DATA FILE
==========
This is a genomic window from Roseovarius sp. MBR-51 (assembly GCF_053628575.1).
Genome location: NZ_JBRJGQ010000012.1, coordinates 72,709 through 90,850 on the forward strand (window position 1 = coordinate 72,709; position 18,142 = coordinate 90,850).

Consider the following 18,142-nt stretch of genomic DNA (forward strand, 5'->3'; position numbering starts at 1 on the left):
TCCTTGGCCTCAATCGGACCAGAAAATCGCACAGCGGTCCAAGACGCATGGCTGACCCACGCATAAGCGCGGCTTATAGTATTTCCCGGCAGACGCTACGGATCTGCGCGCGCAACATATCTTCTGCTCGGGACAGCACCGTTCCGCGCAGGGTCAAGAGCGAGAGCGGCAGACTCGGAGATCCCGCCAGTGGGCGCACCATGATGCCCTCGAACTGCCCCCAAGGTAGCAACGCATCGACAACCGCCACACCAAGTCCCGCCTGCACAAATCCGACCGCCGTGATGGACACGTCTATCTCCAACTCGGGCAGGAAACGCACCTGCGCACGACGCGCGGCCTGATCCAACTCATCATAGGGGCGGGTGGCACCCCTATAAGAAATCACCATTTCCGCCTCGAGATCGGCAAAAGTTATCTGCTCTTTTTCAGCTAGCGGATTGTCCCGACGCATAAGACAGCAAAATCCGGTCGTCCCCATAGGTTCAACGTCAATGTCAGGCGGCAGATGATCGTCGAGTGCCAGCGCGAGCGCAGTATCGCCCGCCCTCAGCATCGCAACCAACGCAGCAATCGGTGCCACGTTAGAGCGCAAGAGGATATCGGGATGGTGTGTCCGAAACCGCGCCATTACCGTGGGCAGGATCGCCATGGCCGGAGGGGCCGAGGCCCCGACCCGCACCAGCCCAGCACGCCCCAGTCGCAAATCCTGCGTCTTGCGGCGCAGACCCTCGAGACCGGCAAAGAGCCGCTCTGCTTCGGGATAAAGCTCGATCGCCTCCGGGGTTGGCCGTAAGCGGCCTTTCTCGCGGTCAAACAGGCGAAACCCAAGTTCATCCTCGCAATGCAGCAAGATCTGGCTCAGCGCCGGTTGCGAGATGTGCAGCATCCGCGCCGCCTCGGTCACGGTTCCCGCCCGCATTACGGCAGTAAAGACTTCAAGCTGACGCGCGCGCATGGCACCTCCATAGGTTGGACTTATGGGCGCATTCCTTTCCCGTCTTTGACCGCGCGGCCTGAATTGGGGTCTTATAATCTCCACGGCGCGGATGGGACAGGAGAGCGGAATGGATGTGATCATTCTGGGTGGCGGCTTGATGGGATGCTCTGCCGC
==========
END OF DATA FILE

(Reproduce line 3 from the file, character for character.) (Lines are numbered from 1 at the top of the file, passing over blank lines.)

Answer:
Consider the following 18,142-nt stretch of genomic DNA (forward strand, 5'->3'; position numbering starts at 1 on the left):